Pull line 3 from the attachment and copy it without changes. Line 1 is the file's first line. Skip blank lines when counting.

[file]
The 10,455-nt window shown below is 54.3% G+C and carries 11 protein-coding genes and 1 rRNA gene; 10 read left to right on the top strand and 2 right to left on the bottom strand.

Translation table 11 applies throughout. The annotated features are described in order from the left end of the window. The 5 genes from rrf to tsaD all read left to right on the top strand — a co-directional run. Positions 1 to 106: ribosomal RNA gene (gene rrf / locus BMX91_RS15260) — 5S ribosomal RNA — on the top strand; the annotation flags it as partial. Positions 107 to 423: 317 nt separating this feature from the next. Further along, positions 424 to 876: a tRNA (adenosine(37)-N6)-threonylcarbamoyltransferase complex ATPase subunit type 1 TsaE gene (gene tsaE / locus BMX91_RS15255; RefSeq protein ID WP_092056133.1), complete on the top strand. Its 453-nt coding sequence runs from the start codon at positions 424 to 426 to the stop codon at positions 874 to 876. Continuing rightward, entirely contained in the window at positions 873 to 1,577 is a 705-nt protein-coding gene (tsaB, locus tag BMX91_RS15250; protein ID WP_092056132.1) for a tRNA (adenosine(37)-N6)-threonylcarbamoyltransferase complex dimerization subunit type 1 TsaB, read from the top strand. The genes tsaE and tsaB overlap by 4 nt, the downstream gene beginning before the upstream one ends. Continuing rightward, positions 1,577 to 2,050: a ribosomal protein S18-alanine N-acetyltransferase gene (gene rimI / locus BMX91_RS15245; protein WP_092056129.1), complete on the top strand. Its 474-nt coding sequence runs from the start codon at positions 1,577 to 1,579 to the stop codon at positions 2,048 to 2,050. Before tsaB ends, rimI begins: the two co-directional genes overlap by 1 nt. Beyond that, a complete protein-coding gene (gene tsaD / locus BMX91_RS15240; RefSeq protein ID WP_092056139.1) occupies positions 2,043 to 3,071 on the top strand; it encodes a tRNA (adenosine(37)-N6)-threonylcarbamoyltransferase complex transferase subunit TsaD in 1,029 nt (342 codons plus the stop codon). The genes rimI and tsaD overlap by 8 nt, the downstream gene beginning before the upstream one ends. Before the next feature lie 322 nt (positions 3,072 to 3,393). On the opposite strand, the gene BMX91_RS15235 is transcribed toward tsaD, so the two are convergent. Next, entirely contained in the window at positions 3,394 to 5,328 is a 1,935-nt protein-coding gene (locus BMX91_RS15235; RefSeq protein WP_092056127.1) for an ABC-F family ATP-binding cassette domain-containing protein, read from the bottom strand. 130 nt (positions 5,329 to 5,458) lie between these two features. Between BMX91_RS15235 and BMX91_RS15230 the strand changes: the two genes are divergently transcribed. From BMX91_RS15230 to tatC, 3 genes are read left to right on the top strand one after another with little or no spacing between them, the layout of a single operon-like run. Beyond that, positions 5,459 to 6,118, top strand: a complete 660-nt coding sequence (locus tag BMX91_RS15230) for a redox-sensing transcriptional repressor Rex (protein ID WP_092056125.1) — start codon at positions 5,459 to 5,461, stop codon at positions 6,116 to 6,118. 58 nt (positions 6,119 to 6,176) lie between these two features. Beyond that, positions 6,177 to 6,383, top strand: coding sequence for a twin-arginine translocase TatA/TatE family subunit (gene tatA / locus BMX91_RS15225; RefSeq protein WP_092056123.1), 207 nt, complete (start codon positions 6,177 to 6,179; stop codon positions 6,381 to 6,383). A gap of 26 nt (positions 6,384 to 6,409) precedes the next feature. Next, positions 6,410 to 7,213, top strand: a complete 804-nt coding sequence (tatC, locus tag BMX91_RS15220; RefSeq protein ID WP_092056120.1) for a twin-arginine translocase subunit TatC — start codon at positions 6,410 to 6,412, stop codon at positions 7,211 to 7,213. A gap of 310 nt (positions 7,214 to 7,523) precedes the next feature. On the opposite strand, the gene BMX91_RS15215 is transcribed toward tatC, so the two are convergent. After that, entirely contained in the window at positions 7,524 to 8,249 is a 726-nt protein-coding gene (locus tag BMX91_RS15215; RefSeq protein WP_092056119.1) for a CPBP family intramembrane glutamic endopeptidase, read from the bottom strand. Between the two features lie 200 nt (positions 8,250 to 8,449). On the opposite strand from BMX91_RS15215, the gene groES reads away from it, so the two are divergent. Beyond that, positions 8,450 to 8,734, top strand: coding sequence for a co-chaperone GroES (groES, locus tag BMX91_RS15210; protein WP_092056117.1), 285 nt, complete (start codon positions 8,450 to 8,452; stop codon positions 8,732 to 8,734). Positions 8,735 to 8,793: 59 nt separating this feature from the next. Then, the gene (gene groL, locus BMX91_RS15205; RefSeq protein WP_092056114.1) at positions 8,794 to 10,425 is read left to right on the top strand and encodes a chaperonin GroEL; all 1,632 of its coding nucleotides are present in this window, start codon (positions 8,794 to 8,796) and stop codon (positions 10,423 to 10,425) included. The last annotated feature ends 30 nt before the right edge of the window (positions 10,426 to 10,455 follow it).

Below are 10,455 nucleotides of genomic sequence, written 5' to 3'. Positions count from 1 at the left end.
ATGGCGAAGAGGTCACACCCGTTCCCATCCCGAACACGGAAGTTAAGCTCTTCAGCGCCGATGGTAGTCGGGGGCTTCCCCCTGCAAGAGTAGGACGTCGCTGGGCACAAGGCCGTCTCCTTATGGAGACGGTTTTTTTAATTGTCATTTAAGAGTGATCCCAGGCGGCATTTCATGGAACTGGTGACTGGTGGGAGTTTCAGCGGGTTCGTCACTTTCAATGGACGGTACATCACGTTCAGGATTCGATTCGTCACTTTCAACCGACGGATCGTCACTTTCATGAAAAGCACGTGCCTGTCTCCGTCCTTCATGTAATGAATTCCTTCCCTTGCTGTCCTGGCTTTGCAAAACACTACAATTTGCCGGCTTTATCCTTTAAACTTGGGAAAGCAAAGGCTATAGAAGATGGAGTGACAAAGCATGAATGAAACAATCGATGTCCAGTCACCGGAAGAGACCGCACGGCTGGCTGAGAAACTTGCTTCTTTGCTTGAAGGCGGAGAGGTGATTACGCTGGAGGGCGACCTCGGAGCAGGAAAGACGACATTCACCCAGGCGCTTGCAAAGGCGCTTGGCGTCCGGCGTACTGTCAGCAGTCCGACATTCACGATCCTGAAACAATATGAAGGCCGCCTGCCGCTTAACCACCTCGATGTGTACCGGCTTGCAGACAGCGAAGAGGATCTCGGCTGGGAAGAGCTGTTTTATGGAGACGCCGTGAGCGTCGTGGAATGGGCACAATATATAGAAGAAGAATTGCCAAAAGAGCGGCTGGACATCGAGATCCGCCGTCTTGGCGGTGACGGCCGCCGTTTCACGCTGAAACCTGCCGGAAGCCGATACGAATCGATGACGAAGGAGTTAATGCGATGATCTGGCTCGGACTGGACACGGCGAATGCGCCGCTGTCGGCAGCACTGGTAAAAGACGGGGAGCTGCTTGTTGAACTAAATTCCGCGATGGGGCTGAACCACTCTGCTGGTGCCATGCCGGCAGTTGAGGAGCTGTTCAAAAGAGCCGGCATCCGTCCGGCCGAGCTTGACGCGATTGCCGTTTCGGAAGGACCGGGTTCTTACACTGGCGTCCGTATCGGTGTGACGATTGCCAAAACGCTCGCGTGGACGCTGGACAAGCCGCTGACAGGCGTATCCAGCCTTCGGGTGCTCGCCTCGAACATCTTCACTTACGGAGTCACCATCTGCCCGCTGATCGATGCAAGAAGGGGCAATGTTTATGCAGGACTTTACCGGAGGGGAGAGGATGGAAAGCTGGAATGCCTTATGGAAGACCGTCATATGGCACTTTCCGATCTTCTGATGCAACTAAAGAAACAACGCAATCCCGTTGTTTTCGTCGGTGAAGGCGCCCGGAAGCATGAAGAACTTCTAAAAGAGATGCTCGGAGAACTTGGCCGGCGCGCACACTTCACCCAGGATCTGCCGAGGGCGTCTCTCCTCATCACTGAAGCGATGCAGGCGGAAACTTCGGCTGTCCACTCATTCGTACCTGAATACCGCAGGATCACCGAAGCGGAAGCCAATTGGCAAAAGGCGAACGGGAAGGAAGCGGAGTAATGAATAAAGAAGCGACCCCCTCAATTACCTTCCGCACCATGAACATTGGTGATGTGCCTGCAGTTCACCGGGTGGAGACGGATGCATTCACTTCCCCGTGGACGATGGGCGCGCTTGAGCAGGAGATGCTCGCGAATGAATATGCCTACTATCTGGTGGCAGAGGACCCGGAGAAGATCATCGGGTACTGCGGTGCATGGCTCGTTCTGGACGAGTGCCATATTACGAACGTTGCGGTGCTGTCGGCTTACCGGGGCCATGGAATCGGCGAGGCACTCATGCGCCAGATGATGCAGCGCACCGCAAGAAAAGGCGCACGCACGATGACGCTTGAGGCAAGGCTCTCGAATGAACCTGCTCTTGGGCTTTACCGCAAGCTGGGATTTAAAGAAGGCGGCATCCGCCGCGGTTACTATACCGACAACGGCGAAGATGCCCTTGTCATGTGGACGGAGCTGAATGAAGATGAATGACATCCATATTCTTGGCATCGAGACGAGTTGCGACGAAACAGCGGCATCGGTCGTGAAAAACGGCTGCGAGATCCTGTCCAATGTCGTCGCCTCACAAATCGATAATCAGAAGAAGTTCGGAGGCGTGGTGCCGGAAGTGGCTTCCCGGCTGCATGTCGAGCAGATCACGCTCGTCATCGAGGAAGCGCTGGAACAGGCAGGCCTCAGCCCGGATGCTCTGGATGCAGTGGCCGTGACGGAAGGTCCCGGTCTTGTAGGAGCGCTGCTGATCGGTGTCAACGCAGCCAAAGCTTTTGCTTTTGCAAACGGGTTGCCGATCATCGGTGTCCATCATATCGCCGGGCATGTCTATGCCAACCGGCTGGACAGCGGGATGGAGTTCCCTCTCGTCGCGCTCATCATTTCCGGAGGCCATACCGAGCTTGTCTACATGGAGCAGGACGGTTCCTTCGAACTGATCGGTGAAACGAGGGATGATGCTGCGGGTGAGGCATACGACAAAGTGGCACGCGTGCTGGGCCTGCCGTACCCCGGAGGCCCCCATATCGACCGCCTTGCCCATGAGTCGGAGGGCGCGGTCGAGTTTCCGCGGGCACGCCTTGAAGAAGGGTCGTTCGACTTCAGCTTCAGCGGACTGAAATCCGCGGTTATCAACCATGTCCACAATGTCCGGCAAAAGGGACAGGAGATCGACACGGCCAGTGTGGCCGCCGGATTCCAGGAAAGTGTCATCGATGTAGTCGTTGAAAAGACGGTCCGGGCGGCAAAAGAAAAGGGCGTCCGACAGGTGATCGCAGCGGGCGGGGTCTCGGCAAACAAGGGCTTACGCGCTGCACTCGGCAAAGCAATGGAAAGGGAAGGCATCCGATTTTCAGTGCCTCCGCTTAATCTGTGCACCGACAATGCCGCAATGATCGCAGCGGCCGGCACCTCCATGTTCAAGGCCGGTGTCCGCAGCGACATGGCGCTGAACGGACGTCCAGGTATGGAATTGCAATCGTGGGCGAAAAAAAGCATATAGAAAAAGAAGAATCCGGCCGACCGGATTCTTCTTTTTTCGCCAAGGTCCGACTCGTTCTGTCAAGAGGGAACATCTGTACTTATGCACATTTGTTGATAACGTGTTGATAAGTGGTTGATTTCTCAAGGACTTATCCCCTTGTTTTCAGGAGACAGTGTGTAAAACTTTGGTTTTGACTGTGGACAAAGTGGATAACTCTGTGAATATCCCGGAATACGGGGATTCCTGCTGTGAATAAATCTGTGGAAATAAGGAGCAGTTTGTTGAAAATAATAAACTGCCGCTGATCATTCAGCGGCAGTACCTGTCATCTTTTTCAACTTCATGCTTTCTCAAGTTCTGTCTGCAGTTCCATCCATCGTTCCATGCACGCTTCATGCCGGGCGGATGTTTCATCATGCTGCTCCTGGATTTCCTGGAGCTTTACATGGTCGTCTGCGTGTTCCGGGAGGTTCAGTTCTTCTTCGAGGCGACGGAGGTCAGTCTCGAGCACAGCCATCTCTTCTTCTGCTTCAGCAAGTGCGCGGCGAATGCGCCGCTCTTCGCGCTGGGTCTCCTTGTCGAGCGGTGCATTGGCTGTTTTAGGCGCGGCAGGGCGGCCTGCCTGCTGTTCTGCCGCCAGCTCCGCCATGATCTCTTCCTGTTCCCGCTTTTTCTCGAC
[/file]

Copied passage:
Below are 10,455 nucleotides of genomic sequence, written 5' to 3'. Positions count from 1 at the left end.